The researchers believe that their findings may also be useful in the search for compounds that could be effective on other receptors. The direct comparison of the different drugs binding to the same receptor also gives important clues about what general features define a long-acting clinically successful drug. “We could only find this out because we could directly see the structure in such high detail, and this in turn only became possible through the directed evolution and protein engineering methods we have developed over the last few years,” explains Andreas Plueckthun. “This was a long-term investment that paid off.”
About this neuroscience research article
Funding: Swiss National Science Foundation, German Academy of Science (Leopoldina), European Union, (Heptares and Heptares Therapeutics Zurich) funded the study.
Source: Andreas Plueckthun – University of Zurich Publisher: Organized by NeuroscienceNews.com. Image Source: NeuroscienceNews.com image is in the public domain. Original Research: Open access research for “Crystal structures of the human neurokinin 1 receptor in complex with clinically used antagonists” by Jendrik Schöppe, Janosch Ehrenmann, Christoph Klenk, Prakash Rucktooa, Marco Schütz, Andrew S. Doré & Andreas Plückthun in Nature Communications. Published January 3 2019. doi:10.1038/s41467-018-07939-8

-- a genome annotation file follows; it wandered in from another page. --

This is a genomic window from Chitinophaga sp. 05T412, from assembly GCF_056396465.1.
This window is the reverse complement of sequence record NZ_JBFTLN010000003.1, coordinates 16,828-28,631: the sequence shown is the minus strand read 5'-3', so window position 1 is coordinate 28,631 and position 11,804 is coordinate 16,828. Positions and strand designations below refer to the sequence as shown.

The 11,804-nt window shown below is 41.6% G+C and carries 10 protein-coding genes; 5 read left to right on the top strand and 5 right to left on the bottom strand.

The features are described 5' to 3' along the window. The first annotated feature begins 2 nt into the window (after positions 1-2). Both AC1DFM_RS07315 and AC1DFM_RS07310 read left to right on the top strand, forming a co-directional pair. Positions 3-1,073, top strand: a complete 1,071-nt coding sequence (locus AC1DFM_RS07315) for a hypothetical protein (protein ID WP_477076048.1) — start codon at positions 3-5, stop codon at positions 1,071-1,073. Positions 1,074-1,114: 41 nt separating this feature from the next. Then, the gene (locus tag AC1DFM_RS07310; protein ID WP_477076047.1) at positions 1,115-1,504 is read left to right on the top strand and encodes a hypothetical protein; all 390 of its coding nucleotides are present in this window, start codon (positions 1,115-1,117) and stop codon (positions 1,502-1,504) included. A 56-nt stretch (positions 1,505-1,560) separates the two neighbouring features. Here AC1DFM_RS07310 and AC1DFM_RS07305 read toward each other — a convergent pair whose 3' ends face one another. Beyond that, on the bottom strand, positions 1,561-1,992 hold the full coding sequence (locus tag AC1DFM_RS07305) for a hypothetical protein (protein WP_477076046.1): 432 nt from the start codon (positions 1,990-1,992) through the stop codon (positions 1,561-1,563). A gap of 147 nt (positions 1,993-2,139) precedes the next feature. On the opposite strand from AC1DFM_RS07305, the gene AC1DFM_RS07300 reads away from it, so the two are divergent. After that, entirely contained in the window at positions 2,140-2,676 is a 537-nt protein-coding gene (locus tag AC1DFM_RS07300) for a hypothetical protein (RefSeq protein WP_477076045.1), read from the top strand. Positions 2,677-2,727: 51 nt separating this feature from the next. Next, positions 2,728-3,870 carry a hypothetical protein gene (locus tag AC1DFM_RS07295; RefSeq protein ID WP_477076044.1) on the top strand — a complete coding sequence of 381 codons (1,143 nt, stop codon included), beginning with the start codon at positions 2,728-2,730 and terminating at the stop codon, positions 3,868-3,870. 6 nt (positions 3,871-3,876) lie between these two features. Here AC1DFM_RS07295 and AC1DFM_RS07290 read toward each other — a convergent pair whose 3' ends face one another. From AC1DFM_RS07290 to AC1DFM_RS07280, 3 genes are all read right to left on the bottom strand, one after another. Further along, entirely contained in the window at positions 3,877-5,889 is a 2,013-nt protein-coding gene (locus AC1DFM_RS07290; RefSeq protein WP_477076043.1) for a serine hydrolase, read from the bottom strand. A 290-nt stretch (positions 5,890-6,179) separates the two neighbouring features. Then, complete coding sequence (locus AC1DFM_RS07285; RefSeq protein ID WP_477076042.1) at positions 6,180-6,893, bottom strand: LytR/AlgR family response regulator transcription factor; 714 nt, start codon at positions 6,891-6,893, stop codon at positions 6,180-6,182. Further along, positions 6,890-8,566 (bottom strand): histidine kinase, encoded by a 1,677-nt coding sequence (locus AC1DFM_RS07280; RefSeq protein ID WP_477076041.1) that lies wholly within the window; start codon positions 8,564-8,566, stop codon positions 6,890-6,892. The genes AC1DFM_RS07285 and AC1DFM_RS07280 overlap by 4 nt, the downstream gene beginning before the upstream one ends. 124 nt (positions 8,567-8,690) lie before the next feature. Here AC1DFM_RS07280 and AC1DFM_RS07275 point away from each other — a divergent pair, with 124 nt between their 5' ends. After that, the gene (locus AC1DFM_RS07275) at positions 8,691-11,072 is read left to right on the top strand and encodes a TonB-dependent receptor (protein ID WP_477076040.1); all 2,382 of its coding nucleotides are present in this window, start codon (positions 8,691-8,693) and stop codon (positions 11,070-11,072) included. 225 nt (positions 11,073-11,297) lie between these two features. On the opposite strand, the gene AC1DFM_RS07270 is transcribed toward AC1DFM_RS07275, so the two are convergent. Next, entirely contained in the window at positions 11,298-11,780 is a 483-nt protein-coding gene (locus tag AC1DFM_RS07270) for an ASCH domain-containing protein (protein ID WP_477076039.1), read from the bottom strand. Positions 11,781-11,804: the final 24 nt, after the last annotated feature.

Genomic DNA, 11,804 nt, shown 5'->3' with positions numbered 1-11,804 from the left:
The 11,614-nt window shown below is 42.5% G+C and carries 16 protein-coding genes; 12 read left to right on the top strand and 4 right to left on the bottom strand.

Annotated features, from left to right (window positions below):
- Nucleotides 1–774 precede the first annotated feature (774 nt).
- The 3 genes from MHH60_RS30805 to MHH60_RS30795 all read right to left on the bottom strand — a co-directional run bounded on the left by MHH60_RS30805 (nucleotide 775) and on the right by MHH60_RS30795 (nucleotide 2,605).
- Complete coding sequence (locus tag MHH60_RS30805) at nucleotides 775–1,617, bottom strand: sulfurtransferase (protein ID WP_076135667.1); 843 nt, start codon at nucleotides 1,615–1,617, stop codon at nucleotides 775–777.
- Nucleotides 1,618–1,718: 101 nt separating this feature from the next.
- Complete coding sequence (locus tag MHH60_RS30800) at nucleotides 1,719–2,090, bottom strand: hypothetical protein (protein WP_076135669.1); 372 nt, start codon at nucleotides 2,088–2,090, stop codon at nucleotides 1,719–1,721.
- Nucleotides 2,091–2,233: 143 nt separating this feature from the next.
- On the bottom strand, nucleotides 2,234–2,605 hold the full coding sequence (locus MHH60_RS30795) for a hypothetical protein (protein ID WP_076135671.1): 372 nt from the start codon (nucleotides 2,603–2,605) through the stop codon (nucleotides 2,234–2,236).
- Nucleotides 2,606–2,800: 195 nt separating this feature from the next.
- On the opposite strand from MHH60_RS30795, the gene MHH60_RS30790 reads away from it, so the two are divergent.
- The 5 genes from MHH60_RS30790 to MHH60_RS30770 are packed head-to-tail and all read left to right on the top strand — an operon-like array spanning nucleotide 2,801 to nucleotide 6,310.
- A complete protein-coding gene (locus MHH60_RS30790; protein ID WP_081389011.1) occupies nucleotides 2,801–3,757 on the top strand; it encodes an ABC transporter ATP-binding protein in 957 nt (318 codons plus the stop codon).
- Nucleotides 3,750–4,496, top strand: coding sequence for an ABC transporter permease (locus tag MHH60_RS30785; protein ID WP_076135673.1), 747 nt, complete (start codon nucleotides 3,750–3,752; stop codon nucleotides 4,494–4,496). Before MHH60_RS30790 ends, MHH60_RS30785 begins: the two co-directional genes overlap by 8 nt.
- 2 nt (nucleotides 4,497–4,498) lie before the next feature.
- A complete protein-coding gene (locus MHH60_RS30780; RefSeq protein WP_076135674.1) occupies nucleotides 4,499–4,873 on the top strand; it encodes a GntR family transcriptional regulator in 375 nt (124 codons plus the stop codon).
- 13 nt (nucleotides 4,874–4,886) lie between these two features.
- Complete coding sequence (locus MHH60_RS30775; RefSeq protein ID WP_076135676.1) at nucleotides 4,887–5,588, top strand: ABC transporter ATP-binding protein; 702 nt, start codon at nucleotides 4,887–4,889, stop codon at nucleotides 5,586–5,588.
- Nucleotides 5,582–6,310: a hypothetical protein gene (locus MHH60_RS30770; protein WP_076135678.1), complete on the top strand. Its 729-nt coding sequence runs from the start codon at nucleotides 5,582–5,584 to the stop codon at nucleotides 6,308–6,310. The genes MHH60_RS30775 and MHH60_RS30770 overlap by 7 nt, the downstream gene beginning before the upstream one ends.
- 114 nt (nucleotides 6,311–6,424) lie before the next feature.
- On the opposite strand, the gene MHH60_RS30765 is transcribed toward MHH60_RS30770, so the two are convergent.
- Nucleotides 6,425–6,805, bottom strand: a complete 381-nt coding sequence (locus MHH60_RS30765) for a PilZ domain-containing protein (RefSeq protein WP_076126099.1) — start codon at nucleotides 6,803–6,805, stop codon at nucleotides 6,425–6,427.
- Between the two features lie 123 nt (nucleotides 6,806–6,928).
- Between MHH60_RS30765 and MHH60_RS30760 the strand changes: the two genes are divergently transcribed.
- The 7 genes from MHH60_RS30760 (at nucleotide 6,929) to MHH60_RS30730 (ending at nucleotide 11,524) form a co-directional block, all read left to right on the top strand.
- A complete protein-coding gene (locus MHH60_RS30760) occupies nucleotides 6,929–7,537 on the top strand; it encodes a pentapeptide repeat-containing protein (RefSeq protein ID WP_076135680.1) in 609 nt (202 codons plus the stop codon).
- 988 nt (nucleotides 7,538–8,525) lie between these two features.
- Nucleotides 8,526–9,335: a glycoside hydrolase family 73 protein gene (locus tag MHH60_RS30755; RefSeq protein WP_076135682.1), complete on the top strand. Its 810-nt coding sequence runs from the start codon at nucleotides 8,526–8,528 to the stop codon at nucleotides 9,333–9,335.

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[cbtabs][cbtab title=”MLA”]University of Zurich “How Drugs Can Minimize the Side Effects of Chemotherapy.” NeuroscienceNews. NeuroscienceNews, 10 January 2019. <https://neurosciencenews.com/cancer-chemo-effects-10488/>.[/cbtab][cbtab title=”APA”]University of Zurich(2019, January 10). How Drugs Can Minimize the Side Effects of Chemotherapy. NeuroscienceNews. Retrieved January 10, 2019 from https://neurosciencenews.com/cancer-chemo-effects-10488/[/cbtab][cbtab title=”Chicago”]University of Zurich “How Drugs Can Minimize the Side Effects of Chemotherapy.” https://neurosciencenews.com/cancer-chemo-effects-10488/ (accessed January 10, 2019).[/cbtab][/cbtabs]
Crystal structures of the human neurokinin 1 receptor in complex with clinically used antagonists
Neurokinins (or tachykinins) are peptides that modulate a wide variety of human physiology through the neurokinin G protein-coupled receptor family, implicated in a diverse array of pathological processes. Here we report high-resolution crystal structures of the human NK1 receptor (NK1R) bound to two small-molecule antagonist therapeutics – aprepitant and netupitant and the progenitor antagonist CP-99,994. The structures reveal the detailed interactions between clinically approved antagonists and NK1R, which induce a distinct receptor conformation resulting in an interhelical hydrogen-bond network that cross-links the extracellular ends of helices V and VI. Furthermore, the high-resolution details of NK1R bound to netupitant establish a structural rationale for the lack of basal activity in NK1R. Taken together, these co-structures provide a comprehensive structural basis of NK1R antagonism and will facilitate the design of new therapeutics targeting the neurokinin receptor family.